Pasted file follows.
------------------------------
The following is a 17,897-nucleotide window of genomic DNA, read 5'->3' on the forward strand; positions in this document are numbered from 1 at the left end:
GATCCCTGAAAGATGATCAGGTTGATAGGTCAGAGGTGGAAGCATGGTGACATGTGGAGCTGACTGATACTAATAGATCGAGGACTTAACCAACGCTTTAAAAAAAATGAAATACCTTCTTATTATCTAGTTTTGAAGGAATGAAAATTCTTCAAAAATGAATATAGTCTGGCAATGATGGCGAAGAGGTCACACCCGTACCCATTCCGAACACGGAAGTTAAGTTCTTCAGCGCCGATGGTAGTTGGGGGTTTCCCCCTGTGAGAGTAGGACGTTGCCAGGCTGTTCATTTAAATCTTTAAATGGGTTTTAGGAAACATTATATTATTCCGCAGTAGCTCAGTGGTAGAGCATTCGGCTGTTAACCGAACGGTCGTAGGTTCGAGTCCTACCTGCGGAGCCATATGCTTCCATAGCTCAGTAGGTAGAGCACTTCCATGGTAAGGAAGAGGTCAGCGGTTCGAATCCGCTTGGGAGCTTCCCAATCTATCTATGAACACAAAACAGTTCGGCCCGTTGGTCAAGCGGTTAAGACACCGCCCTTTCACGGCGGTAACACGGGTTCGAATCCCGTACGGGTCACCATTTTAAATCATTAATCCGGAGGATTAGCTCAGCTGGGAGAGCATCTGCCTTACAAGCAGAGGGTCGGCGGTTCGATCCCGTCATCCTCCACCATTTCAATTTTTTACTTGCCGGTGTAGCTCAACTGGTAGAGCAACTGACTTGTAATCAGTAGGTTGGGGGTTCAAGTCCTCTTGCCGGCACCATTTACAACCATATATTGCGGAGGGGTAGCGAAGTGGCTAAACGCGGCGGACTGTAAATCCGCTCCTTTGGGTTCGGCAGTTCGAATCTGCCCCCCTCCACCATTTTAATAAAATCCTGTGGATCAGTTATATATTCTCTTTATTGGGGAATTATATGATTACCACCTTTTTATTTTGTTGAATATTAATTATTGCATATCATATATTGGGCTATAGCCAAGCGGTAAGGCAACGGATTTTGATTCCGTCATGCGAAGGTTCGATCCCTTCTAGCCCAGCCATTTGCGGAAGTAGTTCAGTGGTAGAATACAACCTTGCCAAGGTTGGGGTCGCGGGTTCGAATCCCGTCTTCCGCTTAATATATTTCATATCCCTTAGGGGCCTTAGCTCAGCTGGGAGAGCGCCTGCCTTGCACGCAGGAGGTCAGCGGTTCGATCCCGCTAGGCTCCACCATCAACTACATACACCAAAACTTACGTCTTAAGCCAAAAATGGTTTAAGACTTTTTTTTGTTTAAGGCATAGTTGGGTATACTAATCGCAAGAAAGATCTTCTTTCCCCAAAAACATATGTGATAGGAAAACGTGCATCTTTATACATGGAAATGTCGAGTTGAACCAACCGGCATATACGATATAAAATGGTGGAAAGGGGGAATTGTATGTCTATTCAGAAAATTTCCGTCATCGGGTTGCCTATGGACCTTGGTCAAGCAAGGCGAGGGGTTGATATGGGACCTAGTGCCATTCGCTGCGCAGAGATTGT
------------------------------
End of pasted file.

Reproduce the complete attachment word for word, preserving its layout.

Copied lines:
The following is a 17,897-nucleotide window of genomic DNA, read 5'->3' on the forward strand; positions in this document are numbered from 1 at the left end:
GATCCCTGAAAGATGATCAGGTTGATAGGTCAGAGGTGGAAGCATGGTGACATGTGGAGCTGACTGATACTAATAGATCGAGGACTTAACCAACGCTTTAAAAAAAATGAAATACCTTCTTATTATCTAGTTTTGAAGGAATGAAAATTCTTCAAAAATGAATATAGTCTGGCAATGATGGCGAAGAGGTCACACCCGTACCCATTCCGAACACGGAAGTTAAGTTCTTCAGCGCCGATGGTAGTTGGGGGTTTCCCCCTGTGAGAGTAGGACGTTGCCAGGCTGTTCATTTAAATCTTTAAATGGGTTTTAGGAAACATTATATTATTCCGCAGTAGCTCAGTGGTAGAGCATTCGGCTGTTAACCGAACGGTCGTAGGTTCGAGTCCTACCTGCGGAGCCATATGCTTCCATAGCTCAGTAGGTAGAGCACTTCCATGGTAAGGAAGAGGTCAGCGGTTCGAATCCGCTTGGGAGCTTCCCAATCTATCTATGAACACAAAACAGTTCGGCCCGTTGGTCAAGCGGTTAAGACACCGCCCTTTCACGGCGGTAACACGGGTTCGAATCCCGTACGGGTCACCATTTTAAATCATTAATCCGGAGGATTAGCTCAGCTGGGAGAGCATCTGCCTTACAAGCAGAGGGTCGGCGGTTCGATCCCGTCATCCTCCACCATTTCAATTTTTTACTTGCCGGTGTAGCTCAACTGGTAGAGCAACTGACTTGTAATCAGTAGGTTGGGGGTTCAAGTCCTCTTGCCGGCACCATTTACAACCATATATTGCGGAGGGGTAGCGAAGTGGCTAAACGCGGCGGACTGTAAATCCGCTCCTTTGGGTTCGGCAGTTCGAATCTGCCCCCCTCCACCATTTTAATAAAATCCTGTGGATCAGTTATATATTCTCTTTATTGGGGAATTATATGATTACCACCTTTTTATTTTGTTGAATATTAATTATTGCATATCATATATTGGGCTATAGCCAAGCGGTAAGGCAACGGATTTTGATTCCGTCATGCGAAGGTTCGATCCCTTCTAGCCCAGCCATTTGCGGAAGTAGTTCAGTGGTAGAATACAACCTTGCCAAGGTTGGGGTCGCGGGTTCGAATCCCGTCTTCCGCTTAATATATTTCATATCCCTTAGGGGCCTTAGCTCAGCTGGGAGAGCGCCTGCCTTGCACGCAGGAGGTCAGCGGTTCGATCCCGCTAGGCTCCACCATCAACTACATACACCAAAACTTACGTCTTAAGCCAAAAATGGTTTAAGACTTTTTTTTGTTTAAGGCATAGTTGGGTATACTAATCGCAAGAAAGATCTTCTTTCCCCAAAAACATATGTGATAGGAAAACGTGCATCTTTATACATGGAAATGTCGAGTTGAACCAACCGGCATATACGATATAAAATGGTGGAAAGGGGGAATTGTATGTCTATTCAGAAAATTTCCGTCATCGGGTTGCCTATGGACCTTGGTCAAGCAAGGCGAGGGGTTGATATGGGACCTAGTGCCATTCGCTGCGCAGAGATTGT